WHAT DO LAB TECHNICIANS DO?
Lab technicians are skilled workers that work with complex systems or perform highly technical mechanical or diagnostic tests in medical or scientific laboratories. Depending on the field, technicians may work independently or under the direction of a professional.
Lab technicians might collect samples, study and perform tests on body fluids, teeth, chemical compounds, biological specimens, or other fields of science. Lab techs use various types of machinery, lab equipment and complex computer programs to perform their tests. Lab techs also record their data or findings for study and scrutiny by doctors and physicians. Labs need to be sterile environments, so lab techs must maintain a clean environment.
Examples of lab technicians include dental lab technicians, medical and clinical lab technicians, ophthalmic lab technicians and dental lab technicians.
HOW MUCH DO LAB TECHNICIANS MAKE?
It depends on what type of lab tech you are. According to the Bureau of Labor Statistics (BLS) in 2010, the median income for a dental lab tech was $16.90/hour, or $35,140 a year. For an ophthalmic lab tech, it was $13.45/hour, or $27,970 a year. Medical and clinical lab techs made a median income of $22.44/hour, or $46,680 annually.
WHAT ARE THE EDUCATION REQUIREMENTS?
Ophthalmic and dental lab techs can typically get started with only a high school diploma, and will learn most of their skills on the job. For Medical and clinical lab techs, you typically need an associate's degree in life science or medical technology, but a bachelor's degree will increase your chances at getting hired. People looking to get started should have an aptitude for science and will want to take classes in biology, chemistry and math. Some states require licensure, and certification is available.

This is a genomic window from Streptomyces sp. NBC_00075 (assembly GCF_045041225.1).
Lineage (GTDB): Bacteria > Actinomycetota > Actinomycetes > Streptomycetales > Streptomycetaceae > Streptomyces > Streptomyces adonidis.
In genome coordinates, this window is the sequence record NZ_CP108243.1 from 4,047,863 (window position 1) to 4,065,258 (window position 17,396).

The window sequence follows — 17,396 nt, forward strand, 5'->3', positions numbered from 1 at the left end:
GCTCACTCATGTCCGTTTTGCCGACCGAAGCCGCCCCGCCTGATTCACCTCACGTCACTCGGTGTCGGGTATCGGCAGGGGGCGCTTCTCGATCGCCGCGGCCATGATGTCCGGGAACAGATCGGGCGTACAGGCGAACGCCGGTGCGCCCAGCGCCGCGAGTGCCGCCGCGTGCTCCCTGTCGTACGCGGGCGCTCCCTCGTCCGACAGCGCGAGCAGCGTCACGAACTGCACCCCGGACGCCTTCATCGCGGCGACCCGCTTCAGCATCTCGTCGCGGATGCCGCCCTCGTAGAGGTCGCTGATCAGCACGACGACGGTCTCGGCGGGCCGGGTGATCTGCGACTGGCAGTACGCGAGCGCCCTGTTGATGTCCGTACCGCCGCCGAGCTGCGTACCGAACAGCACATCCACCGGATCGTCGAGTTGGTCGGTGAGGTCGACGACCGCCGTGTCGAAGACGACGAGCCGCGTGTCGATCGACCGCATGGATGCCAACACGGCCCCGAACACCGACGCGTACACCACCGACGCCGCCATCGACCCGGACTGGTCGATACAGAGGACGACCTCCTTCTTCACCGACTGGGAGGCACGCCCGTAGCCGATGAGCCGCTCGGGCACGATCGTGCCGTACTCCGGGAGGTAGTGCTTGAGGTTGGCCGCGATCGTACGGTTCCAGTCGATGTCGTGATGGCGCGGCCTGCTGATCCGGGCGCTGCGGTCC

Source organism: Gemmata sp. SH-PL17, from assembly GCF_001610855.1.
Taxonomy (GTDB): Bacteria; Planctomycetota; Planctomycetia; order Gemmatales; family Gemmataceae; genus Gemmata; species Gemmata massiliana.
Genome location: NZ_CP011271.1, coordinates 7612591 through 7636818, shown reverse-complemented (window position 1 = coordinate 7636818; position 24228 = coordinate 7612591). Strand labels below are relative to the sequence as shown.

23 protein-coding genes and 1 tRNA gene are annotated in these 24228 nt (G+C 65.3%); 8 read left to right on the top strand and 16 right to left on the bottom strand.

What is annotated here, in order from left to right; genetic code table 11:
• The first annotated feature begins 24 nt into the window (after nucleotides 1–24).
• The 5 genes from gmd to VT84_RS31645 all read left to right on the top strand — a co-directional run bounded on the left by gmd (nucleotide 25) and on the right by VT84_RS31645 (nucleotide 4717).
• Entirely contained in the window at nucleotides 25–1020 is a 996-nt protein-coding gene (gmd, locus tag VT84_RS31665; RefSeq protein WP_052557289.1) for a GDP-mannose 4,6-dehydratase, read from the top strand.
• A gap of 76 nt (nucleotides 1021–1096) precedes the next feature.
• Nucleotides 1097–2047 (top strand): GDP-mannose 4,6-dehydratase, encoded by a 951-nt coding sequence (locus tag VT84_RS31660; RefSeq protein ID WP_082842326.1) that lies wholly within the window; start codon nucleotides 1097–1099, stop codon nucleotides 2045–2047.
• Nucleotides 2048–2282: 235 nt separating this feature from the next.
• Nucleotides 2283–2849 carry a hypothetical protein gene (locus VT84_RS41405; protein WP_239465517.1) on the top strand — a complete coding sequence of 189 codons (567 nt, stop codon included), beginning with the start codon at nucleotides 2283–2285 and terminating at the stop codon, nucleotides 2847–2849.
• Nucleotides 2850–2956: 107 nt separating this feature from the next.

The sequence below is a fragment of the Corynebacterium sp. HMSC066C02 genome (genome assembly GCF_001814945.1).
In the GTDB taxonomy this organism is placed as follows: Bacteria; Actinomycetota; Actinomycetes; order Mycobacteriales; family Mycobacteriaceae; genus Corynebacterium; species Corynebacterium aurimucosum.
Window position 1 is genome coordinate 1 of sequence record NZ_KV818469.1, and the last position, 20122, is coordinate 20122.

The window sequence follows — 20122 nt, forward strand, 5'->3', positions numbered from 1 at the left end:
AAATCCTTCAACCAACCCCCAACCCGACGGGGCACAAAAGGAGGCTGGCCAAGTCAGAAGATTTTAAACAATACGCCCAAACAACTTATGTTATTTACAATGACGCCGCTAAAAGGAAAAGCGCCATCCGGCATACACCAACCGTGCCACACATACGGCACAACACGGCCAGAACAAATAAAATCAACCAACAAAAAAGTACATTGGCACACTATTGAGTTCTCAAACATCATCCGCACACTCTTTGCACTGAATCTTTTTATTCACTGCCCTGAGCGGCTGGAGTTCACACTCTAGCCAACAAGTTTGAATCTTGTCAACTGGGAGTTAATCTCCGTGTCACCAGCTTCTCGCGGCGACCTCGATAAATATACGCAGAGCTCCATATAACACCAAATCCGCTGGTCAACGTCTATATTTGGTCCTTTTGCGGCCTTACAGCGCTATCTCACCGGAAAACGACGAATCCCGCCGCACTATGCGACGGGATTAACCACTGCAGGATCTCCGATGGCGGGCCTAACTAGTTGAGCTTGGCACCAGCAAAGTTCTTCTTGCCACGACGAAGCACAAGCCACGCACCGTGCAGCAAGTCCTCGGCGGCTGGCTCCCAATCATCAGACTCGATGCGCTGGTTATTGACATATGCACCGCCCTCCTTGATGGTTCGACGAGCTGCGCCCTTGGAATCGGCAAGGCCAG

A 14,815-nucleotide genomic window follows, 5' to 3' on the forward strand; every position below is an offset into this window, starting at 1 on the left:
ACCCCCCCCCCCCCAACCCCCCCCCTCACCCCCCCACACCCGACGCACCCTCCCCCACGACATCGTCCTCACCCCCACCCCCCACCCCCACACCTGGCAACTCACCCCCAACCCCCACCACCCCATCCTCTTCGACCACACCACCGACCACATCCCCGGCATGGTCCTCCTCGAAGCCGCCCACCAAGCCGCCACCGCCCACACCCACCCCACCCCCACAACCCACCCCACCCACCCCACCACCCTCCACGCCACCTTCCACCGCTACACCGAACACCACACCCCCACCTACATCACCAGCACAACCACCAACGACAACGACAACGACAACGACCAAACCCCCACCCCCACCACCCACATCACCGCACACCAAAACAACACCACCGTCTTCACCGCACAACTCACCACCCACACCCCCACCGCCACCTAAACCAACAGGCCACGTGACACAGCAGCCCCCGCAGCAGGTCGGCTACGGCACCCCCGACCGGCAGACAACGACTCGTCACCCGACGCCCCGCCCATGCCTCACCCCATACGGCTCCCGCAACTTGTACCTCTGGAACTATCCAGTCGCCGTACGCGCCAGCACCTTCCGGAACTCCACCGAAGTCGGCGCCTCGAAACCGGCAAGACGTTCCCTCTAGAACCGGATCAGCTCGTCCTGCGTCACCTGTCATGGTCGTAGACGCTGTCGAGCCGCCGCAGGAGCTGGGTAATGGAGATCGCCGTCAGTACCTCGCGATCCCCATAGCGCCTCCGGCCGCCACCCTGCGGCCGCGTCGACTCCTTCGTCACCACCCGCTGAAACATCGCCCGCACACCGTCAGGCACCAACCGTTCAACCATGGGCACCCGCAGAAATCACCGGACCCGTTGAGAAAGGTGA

JOB SKILLS AND REQUIREMENTS
- Compassion: Empathy is necessary when working closely with patients who might be in pain or under emotional duress.
- Attention to Detail: Performing tests requires exact measurements and a good eye for detail, or the results could be false.
- Dexterity: Lab techs work with their hands and will need dexterity to work with small vials, test tubes, and delicate lab equipment.
- Stamina: Lab technicians work long days on their feet, sometimes hunched over a workstation for long periods of time.
- Technical Skill: Lab techs need to understand complex lab machinery and computer programs used to conduct tests.
CAREER PATHS FOR LAB TECHNICIANS
THE FUTURE OF LAB TECHNICIANS
Laboratory technician jobs are expected to grow at an average rate between 2010 and 2020.